School criticised for ‘Big Brother-style’ uniform policy

The Mirror is reporting that parents have lashed out at a school’s new ‘Big Brother-style’ uniform policy, claiming it bans girls from having more than 25 curls in their hair.

Now, parents are threatening a ‘student strike’ over the uniform rules – amid claims students have to go through an ‘inspection line’ every day.

Wayne Goulding, 46, whose son attends the school, said he is also concerned about the school’s ‘strict’ discipline rules.

The former prison worker said he thinks students at De Warenne are being treated ‘worse than the inmates at HMP Lindholme’.

“They’re punishing them for anything. My son was given detention for putting on a coat when it was raining, because it was blue and not black.”

Gareth Mason, executive principal at the school, said: “I’d like to thank parents and carers for the support many have given to the change in the behaviour policy and the feedback given at a parents’ consultation evening.

More at: School criticised for ‘Big Brother-style’ uniform policy 

Do you think schools have a right to dictate how their pupils present themselves while at school? Let us know your thoughts in the comments below or on Twitter. ~ Nellie

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Comments

  1. @gov2 paulsnorman SchoolsImprove Can’t see anything about curls in the uniform policy published on the Mirror’s website.  The uniform policy appeared reasonable.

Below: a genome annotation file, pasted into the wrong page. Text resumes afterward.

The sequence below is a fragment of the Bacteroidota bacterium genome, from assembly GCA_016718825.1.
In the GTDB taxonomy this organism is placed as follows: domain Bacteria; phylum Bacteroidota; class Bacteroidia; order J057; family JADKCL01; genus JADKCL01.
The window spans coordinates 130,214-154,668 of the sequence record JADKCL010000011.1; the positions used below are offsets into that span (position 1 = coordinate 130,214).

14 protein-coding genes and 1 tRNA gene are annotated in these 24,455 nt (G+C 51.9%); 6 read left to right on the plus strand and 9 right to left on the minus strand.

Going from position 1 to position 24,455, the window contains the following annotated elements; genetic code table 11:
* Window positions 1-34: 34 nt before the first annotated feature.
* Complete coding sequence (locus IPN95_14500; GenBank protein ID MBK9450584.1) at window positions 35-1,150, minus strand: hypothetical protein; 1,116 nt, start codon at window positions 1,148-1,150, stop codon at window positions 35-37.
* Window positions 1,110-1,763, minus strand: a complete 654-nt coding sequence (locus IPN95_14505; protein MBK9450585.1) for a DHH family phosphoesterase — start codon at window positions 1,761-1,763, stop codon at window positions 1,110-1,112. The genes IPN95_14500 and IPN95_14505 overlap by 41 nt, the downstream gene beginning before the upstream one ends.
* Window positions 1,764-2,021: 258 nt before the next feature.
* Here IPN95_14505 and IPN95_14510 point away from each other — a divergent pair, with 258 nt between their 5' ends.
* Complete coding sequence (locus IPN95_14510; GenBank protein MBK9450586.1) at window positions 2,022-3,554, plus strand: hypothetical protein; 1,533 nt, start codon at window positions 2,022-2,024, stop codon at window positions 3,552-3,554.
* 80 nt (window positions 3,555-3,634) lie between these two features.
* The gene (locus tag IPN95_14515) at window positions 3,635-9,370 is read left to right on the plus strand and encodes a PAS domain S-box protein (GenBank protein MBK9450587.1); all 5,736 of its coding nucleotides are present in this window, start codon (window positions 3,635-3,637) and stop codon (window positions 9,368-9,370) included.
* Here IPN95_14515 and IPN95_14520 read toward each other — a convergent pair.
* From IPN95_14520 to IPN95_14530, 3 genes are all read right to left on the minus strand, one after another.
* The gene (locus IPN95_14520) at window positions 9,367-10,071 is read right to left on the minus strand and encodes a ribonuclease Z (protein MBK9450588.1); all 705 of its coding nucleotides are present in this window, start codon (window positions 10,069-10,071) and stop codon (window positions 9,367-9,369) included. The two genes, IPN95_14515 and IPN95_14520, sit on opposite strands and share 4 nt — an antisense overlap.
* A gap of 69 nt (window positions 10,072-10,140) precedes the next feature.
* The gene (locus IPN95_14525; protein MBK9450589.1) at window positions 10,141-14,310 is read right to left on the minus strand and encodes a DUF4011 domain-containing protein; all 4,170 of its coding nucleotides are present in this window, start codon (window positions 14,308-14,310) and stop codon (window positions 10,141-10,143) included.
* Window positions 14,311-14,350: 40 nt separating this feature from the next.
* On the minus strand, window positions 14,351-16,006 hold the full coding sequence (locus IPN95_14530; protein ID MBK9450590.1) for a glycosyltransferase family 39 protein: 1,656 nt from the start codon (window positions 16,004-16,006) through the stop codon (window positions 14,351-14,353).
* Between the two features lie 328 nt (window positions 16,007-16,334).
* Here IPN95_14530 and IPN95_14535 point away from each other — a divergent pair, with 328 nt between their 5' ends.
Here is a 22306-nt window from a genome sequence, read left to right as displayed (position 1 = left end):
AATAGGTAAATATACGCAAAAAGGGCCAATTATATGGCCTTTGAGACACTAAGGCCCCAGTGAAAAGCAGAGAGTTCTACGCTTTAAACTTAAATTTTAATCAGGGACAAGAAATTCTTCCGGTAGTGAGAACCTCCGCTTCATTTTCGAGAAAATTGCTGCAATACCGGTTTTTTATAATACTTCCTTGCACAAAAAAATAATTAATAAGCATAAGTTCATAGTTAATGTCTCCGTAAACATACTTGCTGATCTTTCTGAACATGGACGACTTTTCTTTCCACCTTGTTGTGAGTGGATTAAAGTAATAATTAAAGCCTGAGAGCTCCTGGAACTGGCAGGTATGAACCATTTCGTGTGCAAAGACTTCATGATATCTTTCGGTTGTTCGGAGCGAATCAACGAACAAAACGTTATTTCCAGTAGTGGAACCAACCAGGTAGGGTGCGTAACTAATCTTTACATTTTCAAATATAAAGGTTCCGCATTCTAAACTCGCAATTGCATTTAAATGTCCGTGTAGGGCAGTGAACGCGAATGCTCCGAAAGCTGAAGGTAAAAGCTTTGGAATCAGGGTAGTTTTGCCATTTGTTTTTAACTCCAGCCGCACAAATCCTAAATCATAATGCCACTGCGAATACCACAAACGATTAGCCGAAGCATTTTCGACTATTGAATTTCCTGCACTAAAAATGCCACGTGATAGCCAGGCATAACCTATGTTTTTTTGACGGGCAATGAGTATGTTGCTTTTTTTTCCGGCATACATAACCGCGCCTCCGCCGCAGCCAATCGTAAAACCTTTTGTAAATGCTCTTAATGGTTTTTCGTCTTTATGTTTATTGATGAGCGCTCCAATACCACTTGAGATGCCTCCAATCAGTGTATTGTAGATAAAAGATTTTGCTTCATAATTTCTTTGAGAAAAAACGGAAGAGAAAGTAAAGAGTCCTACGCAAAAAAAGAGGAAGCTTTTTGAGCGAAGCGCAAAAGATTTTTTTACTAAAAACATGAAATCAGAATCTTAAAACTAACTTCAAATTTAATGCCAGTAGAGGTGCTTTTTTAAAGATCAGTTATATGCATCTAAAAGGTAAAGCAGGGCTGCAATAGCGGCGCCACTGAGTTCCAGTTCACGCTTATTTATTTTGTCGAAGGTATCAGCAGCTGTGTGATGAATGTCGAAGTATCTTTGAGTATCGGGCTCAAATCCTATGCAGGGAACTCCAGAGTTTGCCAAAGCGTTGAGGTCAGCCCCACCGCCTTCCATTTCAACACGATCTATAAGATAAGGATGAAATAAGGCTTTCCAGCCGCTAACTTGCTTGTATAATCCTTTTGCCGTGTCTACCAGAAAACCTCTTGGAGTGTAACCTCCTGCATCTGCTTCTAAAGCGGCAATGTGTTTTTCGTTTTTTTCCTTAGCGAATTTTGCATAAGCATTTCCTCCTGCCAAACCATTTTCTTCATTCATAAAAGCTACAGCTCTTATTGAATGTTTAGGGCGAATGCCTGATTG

2. DiLeed

    Janet2 paulsnorman SchoolsImprove Hair extensions are banned. Which must be tricky to police in any case and is discriminatory for Black girls with braids (not identified as an exception).  I surmise this may not be a very diverse community?

  3. Nairb1

    Last year’s OFsted inspection found that the school required improvement. The key areas for I provemnet both focused on the need to improve teaching and to improve school senior and middle leaders’ capacity to deliver those improvements. ‘Cracking down’ on uniform with trivial rules is often a mechanism used to give the impression of improvement.

  4. AnnNW

    I attended a school where uniform was optional! Bullying was very rare, we all got on with learning and nobody cared what anyone else wore. I then attended a school with a strict uniform policy, behaviour became much worse. The stricter the policies became, the more students looked for ways to express themselves as individuals and more time was wasted sending them home, to detention or to remove makeup. During exchanges in Europe, students wear their own clothes and yet manage to accept each other and get on with learning. Is there really sufficient evidence to suggest uniforms aid learning? My learning around conformity is that uniforms encourage people to act in a certain way  
    See Zimbardo’s Stanford Prison experiment (1973). This doesn’t mean that just because children wear a uniform, their behaviour will be good, they need to believe it means something good!!

  5. DiLeed Janet2 paulsnorman SchoolsImprove Good point.  Hadn’t thought of that.  In any case, how can hair extensions actually be spotted?  Most hair extensions, unless they’re a different colour, aren’t easy to spt.

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